Monday, December 17, 2012

I Would Rather a Modern Roman than a Dane

Well I've just bought a new frying pan.  I'm not quite sure why I bothered since I tend to cook my meat to a colour and texture pretty much indistinguishable from the chunks of teflon that have been breaking off the old pan and finding their way into my meals.  However the sight of a disintegrating frying pan is aesthetically displeasing to me so a replacement was in order.

What on earth is it about frying pans that makes them so damned expensive?  The basic design has been with us for several thousand years and with all due respect to horny handed frying pan craftsmen is not particularly complicated.  I will grant that the non stick surface adds a level of complexity that frying pan makers in ancient Rome didn't have to grapple with but frankly that non stick surface would have had to be shat out of a rare Indonesian civet cat to make the price justifiable.

The most expensive pans I saw (ie the ones I didn't buy) were retailing at over two hundred dollars, and that was the discount price.  Perhaps it was the fact that they were made in Denmark which contributed to such an outrageous price tag.  While I was delighted to see that the economy of Denmark is sustained by something other than Lego and tourists who got lost while looking for Germany I must wonder if manufacturing frying pans is quite the right fit for the Danes.  Denmark is a first world country and part of western Europe into the bargain.  This means that they are pretty much required to pay decent wages even to people who work in factories.  Ask any businessman how economically irresponsible that is.

Manufacturing in Europe survives by operating at the high end of the market.  That is by making high quality, high tech equipment which requires a certain level of education and technical skill even on the part of the skut workers on the factory floor.  Thus high prices can be commanded and high wages at least partially offset.  This plus the snob value of having "made in Europe" as opposed to "Banged together by semi slaves in some third world shithole you've never heard of" allows at least some products to be competitive.  Those of you who thought that Liechtenstein's sole contribution to modern civilisation was facilitating tax evasion and the laundering of drug profits may be interested to learn that the best high quality optical equipment in the world is made in that tiny country apparently by the seven or eight people who aren't bankers, tax lawyers or the royal family.

Frying pans however strike me as being rather marginal as far as being a high end piece of technology goes.  No doubt the Danish product is just wonderful but personally I think a perfectly serviceable frying pan is something that can be readily created in any semi civilised economic disaster area.  Which is why I went straight past the two hundred dollar frying pan and bought the fifty dollar one that was made in Italy instead.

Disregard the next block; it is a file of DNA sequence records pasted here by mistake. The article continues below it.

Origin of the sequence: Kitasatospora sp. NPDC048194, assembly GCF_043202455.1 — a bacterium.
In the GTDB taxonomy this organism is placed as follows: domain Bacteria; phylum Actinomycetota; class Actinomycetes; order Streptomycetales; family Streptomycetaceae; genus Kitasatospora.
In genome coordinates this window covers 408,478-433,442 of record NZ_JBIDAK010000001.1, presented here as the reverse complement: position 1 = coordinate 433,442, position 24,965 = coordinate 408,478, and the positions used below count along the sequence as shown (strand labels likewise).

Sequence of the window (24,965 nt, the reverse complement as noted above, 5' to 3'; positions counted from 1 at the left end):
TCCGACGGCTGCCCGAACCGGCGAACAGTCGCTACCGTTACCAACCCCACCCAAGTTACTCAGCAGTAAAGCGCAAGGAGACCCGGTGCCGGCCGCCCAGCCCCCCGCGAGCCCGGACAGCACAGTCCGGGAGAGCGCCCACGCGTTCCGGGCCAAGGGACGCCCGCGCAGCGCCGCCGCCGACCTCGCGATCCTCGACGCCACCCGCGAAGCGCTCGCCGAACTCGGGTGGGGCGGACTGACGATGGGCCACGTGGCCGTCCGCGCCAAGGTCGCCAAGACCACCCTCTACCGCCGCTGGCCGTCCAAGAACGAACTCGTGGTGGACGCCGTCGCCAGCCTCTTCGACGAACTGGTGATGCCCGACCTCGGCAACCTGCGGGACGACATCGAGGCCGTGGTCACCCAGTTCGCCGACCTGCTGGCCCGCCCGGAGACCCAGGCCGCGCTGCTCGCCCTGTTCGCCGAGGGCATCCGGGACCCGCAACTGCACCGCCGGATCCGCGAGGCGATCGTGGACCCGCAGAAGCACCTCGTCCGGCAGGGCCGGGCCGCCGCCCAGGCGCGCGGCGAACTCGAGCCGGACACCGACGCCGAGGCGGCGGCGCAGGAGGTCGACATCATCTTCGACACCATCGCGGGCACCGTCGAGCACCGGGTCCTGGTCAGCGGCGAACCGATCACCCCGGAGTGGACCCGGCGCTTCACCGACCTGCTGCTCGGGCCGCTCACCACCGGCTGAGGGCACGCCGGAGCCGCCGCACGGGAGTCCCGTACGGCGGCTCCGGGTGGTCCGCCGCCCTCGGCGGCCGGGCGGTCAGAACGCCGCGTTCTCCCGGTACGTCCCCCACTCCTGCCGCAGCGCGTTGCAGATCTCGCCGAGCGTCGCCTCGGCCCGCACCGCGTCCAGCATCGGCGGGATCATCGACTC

Saturday, December 8, 2012

Apocalypse - The Directors Cut

Well the end of the world is upon us yet again.  I think that makes the third time this year.  Obviously the hideous death of the entire human race is a topic that never loses its appeal.  It has to be admitted that we as a species have a long track record of apocalyptic predictions.  We've been predicting the end of the world for pretty much as long as we've known there is one.  Psychologists might say this indicates deep rooted feelings of uncertainty and impermanence in the human race as a whole (mind you, psychologists might say just about anything).  I personally think the human race is just addicted to cheap melodrama.  Or possibly we're running out of excuses for not doing our homework.

One might assume that predicting doomsday is a harmless enough hobby and keeps a certain type of the street.  Sadly the hobby is not harmless at all.  Predictions of imminent apocalypse lead to mass panic, short selling of stocks, lousy disaster movies and the election of Frederick III as Holy Roman Emperor.

Still there are some compensations.  For me one of them is the sheer delight I take in listening as people earnestly discuss the possibility of the world ending as a consequence of the date measuring techniques of a defunct civilisation who (in case anybody failed to notice) actually had their own personal apocalypse some centuries before they ran out of calendar.